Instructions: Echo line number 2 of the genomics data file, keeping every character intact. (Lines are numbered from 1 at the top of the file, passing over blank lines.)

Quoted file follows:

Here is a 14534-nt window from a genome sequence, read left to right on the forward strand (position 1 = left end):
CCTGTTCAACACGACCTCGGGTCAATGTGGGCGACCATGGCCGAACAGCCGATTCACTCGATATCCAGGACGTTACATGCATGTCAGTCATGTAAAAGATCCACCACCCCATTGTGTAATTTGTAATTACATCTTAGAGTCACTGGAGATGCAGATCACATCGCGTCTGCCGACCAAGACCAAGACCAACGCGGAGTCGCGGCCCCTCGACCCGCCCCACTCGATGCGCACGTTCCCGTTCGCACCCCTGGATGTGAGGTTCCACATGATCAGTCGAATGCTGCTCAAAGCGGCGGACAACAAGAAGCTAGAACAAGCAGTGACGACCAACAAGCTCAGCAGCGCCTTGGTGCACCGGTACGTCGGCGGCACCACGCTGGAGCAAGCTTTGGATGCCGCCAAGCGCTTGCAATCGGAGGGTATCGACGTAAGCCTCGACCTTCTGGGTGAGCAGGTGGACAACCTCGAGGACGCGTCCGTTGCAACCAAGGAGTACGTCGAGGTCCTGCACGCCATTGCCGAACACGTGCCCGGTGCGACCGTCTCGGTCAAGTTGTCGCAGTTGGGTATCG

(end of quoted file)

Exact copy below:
CCTGTTCAACACGACCTCGGGTCAATGTGGGCGACCATGGCCGAACAGCCGATTCACTCGATATCCAGGACGTTACATGCATGTCAGTCATGTAAAAGATCCACCACCCCATTGTGTAATTTGTAATTACATCTTAGAGTCACTGGAGATGCAGATCACATCGCGTCTGCCGACCAAGACCAAGACCAACGCGGAGTCGCGGCCCCTCGACCCGCCCCACTCGATGCGCACGTTCCCGTTCGCACCCCTGGATGTGAGGTTCCACATGATCAGTCGAATGCTGCTCAAAGCGGCGGACAACAAGAAGCTAGAACAAGCAGTGACGACCAACAAGCTCAGCAGCGCCTTGGTGCACCGGTACGTCGGCGGCACCACGCTGGAGCAAGCTTTGGATGCCGCCAAGCGCTTGCAATCGGAGGGTATCGACGTAAGCCTCGACCTTCTGGGTGAGCAGGTGGACAACCTCGAGGACGCGTCCGTTGCAACCAAGGAGTACGTCGAGGTCCTGCACGCCATTGCCGAACACGTGCCCGGTGCGACCGTCTCGGTCAAGTTGTCGCAGTTGGGTATCG